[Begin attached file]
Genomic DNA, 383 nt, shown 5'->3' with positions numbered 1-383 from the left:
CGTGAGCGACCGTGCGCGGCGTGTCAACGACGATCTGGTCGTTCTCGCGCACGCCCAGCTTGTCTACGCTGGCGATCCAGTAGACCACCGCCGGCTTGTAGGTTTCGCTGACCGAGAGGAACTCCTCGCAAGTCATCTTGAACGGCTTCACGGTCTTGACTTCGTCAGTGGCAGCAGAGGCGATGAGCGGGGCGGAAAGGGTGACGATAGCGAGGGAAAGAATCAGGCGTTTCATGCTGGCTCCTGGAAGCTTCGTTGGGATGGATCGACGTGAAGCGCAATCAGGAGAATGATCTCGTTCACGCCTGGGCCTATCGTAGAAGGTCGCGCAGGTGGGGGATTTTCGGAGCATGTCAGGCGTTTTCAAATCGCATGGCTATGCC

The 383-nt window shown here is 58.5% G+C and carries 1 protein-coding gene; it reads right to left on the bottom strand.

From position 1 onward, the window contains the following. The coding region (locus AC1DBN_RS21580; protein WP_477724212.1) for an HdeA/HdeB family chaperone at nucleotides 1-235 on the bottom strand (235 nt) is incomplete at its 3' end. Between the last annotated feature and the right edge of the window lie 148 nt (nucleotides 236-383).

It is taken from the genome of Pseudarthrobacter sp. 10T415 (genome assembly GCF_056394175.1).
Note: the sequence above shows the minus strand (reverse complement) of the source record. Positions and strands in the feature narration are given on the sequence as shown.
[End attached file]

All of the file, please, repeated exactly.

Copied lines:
Genomic DNA, 383 nt, shown 5'->3' with positions numbered 1-383 from the left:
CGTGAGCGACCGTGCGCGGCGTGTCAACGACGATCTGGTCGTTCTCGCGCACGCCCAGCTTGTCTACGCTGGCGATCCAGTAGACCACCGCCGGCTTGTAGGTTTCGCTGACCGAGAGGAACTCCTCGCAAGTCATCTTGAACGGCTTCACGGTCTTGACTTCGTCAGTGGCAGCAGAGGCGATGAGCGGGGCGGAAAGGGTGACGATAGCGAGGGAAAGAATCAGGCGTTTCATGCTGGCTCCTGGAAGCTTCGTTGGGATGGATCGACGTGAAGCGCAATCAGGAGAATGATCTCGTTCACGCCTGGGCCTATCGTAGAAGGTCGCGCAGGTGGGGGATTTTCGGAGCATGTCAGGCGTTTTCAAATCGCATGGCTATGCC

The 383-nt window shown here is 58.5% G+C and carries 1 protein-coding gene; it reads right to left on the bottom strand.

From position 1 onward, the window contains the following. The coding region (locus AC1DBN_RS21580; protein WP_477724212.1) for an HdeA/HdeB family chaperone at nucleotides 1-235 on the bottom strand (235 nt) is incomplete at its 3' end. Between the last annotated feature and the right edge of the window lie 148 nt (nucleotides 236-383).

It is taken from the genome of Pseudarthrobacter sp. 10T415 (genome assembly GCF_056394175.1).
Note: the sequence above shows the minus strand (reverse complement) of the source record. Positions and strands in the feature narration are given on the sequence as shown.